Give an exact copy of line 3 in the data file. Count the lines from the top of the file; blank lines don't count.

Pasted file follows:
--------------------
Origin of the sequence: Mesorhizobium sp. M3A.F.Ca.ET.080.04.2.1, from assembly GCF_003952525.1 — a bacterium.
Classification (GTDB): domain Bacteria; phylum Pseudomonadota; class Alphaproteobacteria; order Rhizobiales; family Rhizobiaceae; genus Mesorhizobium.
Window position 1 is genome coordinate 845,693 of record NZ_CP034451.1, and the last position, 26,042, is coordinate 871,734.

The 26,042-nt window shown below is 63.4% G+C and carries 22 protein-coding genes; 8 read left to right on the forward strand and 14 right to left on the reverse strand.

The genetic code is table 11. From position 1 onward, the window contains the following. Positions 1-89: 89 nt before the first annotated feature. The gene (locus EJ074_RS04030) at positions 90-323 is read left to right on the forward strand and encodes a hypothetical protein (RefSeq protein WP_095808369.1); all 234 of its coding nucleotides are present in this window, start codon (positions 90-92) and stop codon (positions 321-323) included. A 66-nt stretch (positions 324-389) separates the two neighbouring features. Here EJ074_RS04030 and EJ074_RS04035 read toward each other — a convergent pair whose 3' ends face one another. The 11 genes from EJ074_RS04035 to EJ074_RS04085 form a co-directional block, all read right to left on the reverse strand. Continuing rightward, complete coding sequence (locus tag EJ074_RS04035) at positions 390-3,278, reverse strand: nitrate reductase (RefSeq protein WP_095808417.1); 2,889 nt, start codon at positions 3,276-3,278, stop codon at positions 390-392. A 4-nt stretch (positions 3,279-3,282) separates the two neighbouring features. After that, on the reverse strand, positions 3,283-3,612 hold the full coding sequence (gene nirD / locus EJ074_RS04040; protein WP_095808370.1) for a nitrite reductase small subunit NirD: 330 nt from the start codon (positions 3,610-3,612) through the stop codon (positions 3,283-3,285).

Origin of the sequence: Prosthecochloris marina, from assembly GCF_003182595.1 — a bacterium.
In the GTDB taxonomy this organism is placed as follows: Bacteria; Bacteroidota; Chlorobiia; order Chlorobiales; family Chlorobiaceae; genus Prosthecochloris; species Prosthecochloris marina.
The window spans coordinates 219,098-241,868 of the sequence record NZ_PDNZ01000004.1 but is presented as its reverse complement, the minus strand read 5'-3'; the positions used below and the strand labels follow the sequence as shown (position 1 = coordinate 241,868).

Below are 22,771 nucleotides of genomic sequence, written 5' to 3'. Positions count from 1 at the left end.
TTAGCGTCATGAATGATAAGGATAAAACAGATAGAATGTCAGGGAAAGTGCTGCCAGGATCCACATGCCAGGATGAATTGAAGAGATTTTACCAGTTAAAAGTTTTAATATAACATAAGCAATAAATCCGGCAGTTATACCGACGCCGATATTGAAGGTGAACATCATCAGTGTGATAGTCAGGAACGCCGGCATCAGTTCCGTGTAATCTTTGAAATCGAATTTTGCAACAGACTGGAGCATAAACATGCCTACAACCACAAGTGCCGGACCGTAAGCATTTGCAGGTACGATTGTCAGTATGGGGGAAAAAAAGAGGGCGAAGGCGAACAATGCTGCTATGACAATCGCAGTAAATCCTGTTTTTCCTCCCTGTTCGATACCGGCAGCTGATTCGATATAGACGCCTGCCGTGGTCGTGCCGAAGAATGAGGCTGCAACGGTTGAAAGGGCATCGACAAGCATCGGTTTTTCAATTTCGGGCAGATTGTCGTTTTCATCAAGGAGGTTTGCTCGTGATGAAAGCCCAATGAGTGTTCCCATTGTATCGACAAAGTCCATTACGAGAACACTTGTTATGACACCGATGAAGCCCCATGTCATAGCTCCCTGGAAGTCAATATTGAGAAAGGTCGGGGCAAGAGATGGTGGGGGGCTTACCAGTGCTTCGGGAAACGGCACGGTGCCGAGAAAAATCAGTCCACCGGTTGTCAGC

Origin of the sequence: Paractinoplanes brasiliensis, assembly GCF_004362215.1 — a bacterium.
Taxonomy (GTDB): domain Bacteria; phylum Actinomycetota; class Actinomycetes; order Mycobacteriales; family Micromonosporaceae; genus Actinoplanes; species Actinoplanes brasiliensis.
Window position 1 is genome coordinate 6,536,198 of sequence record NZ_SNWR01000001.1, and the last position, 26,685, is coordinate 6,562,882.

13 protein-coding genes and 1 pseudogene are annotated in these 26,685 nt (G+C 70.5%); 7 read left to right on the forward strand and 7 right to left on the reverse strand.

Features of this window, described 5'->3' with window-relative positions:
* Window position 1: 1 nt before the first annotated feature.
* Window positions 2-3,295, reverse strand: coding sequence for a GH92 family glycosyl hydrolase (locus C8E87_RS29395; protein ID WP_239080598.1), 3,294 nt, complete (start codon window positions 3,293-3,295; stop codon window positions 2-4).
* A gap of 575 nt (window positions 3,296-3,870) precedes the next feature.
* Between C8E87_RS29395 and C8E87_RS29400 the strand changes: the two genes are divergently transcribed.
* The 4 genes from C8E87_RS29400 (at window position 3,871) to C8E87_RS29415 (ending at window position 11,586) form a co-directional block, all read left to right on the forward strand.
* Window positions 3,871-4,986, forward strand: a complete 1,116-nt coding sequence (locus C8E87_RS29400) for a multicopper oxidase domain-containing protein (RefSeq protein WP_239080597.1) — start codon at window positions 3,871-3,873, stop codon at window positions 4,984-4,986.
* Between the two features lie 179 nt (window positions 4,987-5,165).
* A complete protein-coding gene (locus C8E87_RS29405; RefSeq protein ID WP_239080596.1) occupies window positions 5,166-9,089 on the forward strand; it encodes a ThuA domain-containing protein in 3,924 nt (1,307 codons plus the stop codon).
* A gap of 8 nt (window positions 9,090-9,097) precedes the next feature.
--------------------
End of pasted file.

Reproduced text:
Window position 1 is genome coordinate 845,693 of record NZ_CP034451.1, and the last position, 26,042, is coordinate 871,734.